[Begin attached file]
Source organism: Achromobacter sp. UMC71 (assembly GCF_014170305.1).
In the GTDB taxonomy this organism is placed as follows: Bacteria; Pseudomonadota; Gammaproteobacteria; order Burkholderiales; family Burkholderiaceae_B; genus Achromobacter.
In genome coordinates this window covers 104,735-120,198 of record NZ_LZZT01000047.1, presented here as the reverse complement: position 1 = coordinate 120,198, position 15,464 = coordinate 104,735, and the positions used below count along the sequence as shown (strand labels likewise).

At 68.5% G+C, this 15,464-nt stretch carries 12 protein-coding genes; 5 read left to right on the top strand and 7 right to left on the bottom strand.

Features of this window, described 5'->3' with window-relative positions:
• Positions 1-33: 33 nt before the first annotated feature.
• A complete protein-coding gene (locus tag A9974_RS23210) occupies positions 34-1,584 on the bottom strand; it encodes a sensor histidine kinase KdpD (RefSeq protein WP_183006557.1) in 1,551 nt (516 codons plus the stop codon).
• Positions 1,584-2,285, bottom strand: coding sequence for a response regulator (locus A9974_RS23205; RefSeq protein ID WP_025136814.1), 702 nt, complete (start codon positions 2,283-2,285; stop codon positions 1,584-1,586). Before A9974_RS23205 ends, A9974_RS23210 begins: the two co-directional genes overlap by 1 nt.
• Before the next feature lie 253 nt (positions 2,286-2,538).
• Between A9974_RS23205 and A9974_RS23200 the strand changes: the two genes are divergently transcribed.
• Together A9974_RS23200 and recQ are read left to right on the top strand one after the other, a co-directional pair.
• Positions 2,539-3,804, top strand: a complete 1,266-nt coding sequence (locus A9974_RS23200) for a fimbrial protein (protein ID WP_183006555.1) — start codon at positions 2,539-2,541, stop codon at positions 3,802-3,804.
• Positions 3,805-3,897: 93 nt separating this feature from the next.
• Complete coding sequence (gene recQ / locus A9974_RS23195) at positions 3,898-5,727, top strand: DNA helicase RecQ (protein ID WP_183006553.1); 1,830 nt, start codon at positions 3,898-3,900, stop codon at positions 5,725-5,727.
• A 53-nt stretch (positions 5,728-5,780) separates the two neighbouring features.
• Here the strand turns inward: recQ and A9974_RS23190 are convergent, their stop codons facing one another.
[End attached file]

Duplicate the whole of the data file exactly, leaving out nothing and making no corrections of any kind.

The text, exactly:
Source organism: Achromobacter sp. UMC71 (assembly GCF_014170305.1).
In the GTDB taxonomy this organism is placed as follows: Bacteria; Pseudomonadota; Gammaproteobacteria; order Burkholderiales; family Burkholderiaceae_B; genus Achromobacter.
In genome coordinates this window covers 104,735-120,198 of record NZ_LZZT01000047.1, presented here as the reverse complement: position 1 = coordinate 120,198, position 15,464 = coordinate 104,735, and the positions used below count along the sequence as shown (strand labels likewise).

At 68.5% G+C, this 15,464-nt stretch carries 12 protein-coding genes; 5 read left to right on the top strand and 7 right to left on the bottom strand.

Features of this window, described 5'->3' with window-relative positions:
• Positions 1-33: 33 nt before the first annotated feature.
• A complete protein-coding gene (locus tag A9974_RS23210) occupies positions 34-1,584 on the bottom strand; it encodes a sensor histidine kinase KdpD (RefSeq protein WP_183006557.1) in 1,551 nt (516 codons plus the stop codon).
• Positions 1,584-2,285, bottom strand: coding sequence for a response regulator (locus A9974_RS23205; RefSeq protein ID WP_025136814.1), 702 nt, complete (start codon positions 2,283-2,285; stop codon positions 1,584-1,586). Before A9974_RS23205 ends, A9974_RS23210 begins: the two co-directional genes overlap by 1 nt.
• Before the next feature lie 253 nt (positions 2,286-2,538).
• Between A9974_RS23205 and A9974_RS23200 the strand changes: the two genes are divergently transcribed.
• Together A9974_RS23200 and recQ are read left to right on the top strand one after the other, a co-directional pair.
• Positions 2,539-3,804, top strand: a complete 1,266-nt coding sequence (locus A9974_RS23200) for a fimbrial protein (protein ID WP_183006555.1) — start codon at positions 2,539-2,541, stop codon at positions 3,802-3,804.
• Positions 3,805-3,897: 93 nt separating this feature from the next.
• Complete coding sequence (gene recQ / locus A9974_RS23195) at positions 3,898-5,727, top strand: DNA helicase RecQ (protein ID WP_183006553.1); 1,830 nt, start codon at positions 3,898-3,900, stop codon at positions 5,725-5,727.
• A 53-nt stretch (positions 5,728-5,780) separates the two neighbouring features.
• Here the strand turns inward: recQ and A9974_RS23190 are convergent, their stop codons facing one another.